Theatre Mirror Reviews - "Promises, Promises"

THE THEATER MIRROR, New England’s LIVE Theater Guide


"What Happened in Boston, Willie"

Reviews of Current Productions

note: entire contents copyright 2005 by Carl A. Rossi


music by Burt Bacharach; lyrics by Hal David
book by Neil Simon based on the screenplay
“The Apartment” by Billy Wilder and I. A. L. Diamond
directed by John Ambrosino
choreography by Josie Bray
musical direction by Brian Wagner

C. C. “Chuck” Baxter … Jeff Mahoney
J. D. Sheldrake … Jerry Bisantz
Fran Kubelik … Aimee Doherty
Dobitch … Harold Withee
Sylvia … Erin Tchoukaleff
Kirkeby … Michael P. Hammond
Ginger … Whitney Cohen
Eichelberger … Jim Jordan
Eichelberger's Date … Brent Reno
Dr. Dreyfuss … Richard Carey
Vanderhof … Michael Kreutz
Miss Kreplinski … Grace Summer
Miss Olsen … Jackie Davis
Bartender; Spectator … Brent Reno Marge MacDougal … Jennifer Condon
Karl Kubelik … Gus Kelley
Young Man … Jonathan Colby

Featured Singers:
Whitney Cohen; Grace Sumner; Erin Tchoukaleff; Lauren Possee


Melissa Caddle; Whitney Cohen; Jonathan Colby;
Jennifer Condon; Jackie Davis; Kevin Murnane; Lauren Possee;
Brent Reno; Grace Sumner, Erin Tchoukaleff


Conductor … Brian D. Wagner
Reeds … Louis Toth; Ray Taranto; Heather Katz
Trumpets … Walter Platt; Tom Stafford; Joe Casano; Mark Sanchez
Trombone … Russell Jewell
Bass … Brian Grochowski
Percussion … Don Holm; Brian O’Neill
Synthesizer … Chad Elder

Never having seen PROMISES, PROMISES, I thought it odd that it is seldom performed nowadays: this 1968 musical is based on Billy Wilder’s Oscar-winning film THE APARTMENT, it had a respectable Broadway run and the Burt Bacharach-Hal David score includes two standards (the title song and “I’ll Never Fall in Love Again”) and a near-one (“Whoever You Are, I Love You”). Attending the Animus Ensemble’s production answered my question: the 1960 film, made in the Cold War era, is more in sync with today’s glacier-creep times; the musical is now poppy, feel-good nostalgia. The two plotlines are identical: C. C. Baxter, an Everyman working in a vast New York corporation, climbs up the ladder by loaning out his apartment as a rendezvous for his married superiors and their mistresses only to discover that Fran Kubelik, the woman he loves from afar, is one of those mistresses, being unhappily involved with J. D. Sheldrake who runs the corporation. Mr. Wilder and I. A. L. Diamond wrote a coldly amusing Faustian screenplay; librettist Neil Simon substitutes their sour wit for his familiar sitcom coziness: thus, Baxter, a Holy Fool if ever there was one, becomes a nebbish ever whining to his audience (his Act Two chivalry comes out of nowhere), and Sheldrake whose smiling villainy slowly, slowly reveals itself is now a hard-boiled softie with his own reflective moments; Fran has been switched from elevator operator to dining room hostess but remains the rudderless soul over whom her lovers squabble. Thanks to the Messrs. Bacharach and David, PROMISES, PROMISES works best as the Swinging Sixties in a nutshell; these two men who helped define an era’s sound have now preserved it.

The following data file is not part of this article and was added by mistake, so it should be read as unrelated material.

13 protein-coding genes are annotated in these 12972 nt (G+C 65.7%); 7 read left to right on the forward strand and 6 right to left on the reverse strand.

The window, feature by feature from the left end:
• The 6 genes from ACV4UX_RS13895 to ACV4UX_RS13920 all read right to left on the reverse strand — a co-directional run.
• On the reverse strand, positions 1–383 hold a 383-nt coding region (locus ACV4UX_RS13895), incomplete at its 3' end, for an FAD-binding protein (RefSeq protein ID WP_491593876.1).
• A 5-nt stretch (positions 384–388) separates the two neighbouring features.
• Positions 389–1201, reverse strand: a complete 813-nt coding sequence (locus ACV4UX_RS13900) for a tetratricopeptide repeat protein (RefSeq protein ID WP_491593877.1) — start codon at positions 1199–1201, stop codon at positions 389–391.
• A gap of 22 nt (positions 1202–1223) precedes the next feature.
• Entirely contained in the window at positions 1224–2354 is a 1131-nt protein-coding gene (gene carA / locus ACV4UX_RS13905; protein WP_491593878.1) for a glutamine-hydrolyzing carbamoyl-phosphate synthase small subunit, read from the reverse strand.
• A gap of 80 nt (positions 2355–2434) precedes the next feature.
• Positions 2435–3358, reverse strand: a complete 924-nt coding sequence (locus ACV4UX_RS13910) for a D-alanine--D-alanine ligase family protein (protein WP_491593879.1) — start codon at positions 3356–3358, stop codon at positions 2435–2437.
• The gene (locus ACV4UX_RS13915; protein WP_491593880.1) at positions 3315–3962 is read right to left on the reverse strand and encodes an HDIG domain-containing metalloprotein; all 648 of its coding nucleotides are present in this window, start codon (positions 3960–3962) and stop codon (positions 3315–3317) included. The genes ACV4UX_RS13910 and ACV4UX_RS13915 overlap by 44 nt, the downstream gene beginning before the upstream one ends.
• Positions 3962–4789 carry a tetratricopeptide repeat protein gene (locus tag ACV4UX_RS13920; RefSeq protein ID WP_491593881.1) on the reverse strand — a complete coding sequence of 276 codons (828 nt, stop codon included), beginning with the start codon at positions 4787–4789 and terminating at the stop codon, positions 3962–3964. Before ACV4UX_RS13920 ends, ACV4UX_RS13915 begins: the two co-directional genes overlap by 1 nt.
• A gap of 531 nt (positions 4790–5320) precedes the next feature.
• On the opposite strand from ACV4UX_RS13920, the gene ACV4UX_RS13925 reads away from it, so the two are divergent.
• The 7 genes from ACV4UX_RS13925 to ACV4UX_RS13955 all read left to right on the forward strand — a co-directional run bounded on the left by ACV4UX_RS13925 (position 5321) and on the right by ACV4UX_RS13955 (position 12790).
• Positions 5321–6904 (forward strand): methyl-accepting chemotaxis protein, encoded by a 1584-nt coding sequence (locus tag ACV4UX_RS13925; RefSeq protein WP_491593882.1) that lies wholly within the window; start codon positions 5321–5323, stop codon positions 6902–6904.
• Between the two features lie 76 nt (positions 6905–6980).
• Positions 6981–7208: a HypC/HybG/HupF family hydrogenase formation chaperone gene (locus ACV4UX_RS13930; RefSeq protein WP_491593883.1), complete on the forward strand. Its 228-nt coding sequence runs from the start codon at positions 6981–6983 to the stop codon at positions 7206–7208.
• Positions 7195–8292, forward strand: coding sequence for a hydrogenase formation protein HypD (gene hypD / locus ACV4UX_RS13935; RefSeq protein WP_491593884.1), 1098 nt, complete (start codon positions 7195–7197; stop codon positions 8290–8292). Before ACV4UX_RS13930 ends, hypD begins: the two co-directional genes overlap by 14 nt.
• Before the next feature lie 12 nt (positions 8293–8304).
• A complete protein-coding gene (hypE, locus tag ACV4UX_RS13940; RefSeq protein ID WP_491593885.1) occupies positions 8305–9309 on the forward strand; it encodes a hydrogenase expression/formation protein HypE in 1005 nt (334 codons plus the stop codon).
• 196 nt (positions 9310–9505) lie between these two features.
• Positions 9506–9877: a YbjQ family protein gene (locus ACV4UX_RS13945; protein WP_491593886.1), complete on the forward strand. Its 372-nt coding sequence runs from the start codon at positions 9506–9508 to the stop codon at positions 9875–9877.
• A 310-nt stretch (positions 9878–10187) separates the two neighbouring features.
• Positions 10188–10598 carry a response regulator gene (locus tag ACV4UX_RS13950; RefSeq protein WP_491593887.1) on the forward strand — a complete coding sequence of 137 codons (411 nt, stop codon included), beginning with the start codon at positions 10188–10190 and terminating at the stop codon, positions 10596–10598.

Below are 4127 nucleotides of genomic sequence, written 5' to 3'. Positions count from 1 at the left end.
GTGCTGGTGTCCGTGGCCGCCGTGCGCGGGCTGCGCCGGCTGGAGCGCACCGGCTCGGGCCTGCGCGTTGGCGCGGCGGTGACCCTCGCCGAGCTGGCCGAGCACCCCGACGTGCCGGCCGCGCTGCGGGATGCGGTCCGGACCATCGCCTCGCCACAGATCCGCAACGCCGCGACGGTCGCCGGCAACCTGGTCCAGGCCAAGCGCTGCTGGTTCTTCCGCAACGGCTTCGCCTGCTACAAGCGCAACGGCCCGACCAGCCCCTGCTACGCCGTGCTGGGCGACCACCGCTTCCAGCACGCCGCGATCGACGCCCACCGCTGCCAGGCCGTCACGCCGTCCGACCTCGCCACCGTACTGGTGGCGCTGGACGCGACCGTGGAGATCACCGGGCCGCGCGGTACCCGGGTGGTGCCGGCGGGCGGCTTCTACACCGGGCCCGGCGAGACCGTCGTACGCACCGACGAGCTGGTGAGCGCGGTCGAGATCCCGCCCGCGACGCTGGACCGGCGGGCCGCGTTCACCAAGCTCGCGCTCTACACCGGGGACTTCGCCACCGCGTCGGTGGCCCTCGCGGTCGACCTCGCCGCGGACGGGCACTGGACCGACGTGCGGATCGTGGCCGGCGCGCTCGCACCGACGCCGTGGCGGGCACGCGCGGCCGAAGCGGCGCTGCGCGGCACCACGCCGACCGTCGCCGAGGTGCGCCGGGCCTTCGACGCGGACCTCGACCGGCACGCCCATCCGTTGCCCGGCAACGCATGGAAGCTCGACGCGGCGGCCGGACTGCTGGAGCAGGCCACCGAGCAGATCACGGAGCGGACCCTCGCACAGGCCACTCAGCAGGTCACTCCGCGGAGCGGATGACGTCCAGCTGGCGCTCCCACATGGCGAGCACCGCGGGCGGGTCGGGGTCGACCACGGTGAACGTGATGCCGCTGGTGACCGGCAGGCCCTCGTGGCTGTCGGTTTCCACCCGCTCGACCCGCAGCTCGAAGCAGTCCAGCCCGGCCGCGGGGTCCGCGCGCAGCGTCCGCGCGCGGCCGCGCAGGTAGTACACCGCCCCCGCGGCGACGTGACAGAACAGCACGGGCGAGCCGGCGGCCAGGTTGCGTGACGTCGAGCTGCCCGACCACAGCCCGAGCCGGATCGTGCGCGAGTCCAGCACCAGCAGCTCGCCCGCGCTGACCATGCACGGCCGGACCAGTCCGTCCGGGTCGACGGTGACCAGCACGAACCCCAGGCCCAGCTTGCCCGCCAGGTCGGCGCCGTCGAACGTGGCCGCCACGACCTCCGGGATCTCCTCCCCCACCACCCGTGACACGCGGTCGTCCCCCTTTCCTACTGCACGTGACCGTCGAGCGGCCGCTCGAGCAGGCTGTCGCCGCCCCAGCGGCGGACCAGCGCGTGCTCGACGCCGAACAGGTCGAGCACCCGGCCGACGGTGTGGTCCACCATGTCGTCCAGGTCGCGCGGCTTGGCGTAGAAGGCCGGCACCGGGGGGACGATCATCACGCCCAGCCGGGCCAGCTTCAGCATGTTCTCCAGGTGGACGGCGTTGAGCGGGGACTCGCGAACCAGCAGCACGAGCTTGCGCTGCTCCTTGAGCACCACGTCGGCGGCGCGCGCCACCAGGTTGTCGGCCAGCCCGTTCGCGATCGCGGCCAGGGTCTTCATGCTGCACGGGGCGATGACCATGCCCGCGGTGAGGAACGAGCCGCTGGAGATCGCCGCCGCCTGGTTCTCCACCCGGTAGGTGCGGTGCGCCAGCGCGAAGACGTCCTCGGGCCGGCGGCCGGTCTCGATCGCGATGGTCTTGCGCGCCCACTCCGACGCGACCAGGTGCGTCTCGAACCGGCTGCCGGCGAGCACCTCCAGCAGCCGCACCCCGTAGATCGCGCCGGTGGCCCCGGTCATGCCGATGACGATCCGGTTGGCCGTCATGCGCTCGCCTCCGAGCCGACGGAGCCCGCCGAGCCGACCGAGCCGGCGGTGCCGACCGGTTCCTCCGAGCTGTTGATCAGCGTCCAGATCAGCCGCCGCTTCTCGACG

The Animus production introduced me to this young company with the emphasis on “young” as its ensemble delightfully prances about like ponies to Josie Bray’s go-go choreography so reminiscent of “Hullabaloo” and the like; the leads are another matter. Jeff Mahoney’s Baxter is all tics and twitches when only a few mannerisms would have done nicely --- this is Mr. Mahoney’s Big Moment and he is clearly making the most of it. Aimee Doherty continues to bloom though she is still more thorn than rose (why would her Fran suddenly reach for those sleeping pills?) and everything Jerry Bisantz does turns to baggy-pants burlesque, his Sheldrake included; in his moments with Ms. Doherty, however, Mr. Bisantz pleads a good case that mutts need love and affection, too. Jennifer Condon plays the scene-stealing Marge MacDougal as exactly that --- a scene stealer --- and is not half as funny as Jackie Davis who gets unexpected chuckles as Miss Olsen, the office bitch who later quits instead of being fired as she is in the film. But, overall, this PROMISES, PROMISES is a worthy successor to Stoneham Theatre’s recent PAL JOEY, both productions forging a path back to Golden Age performing, especially in their dance routines. It may be some time before such musicals are running smoothly once again in Boston-area theatres but in the meantime the Animus offering is another nifty start.

"Promises, Promises" (9 - 18 December)
Boston Center for The Arts. Tremont Street, BOSTON MA

THE THEATER MIRROR, New England’s LIVE Theater Guide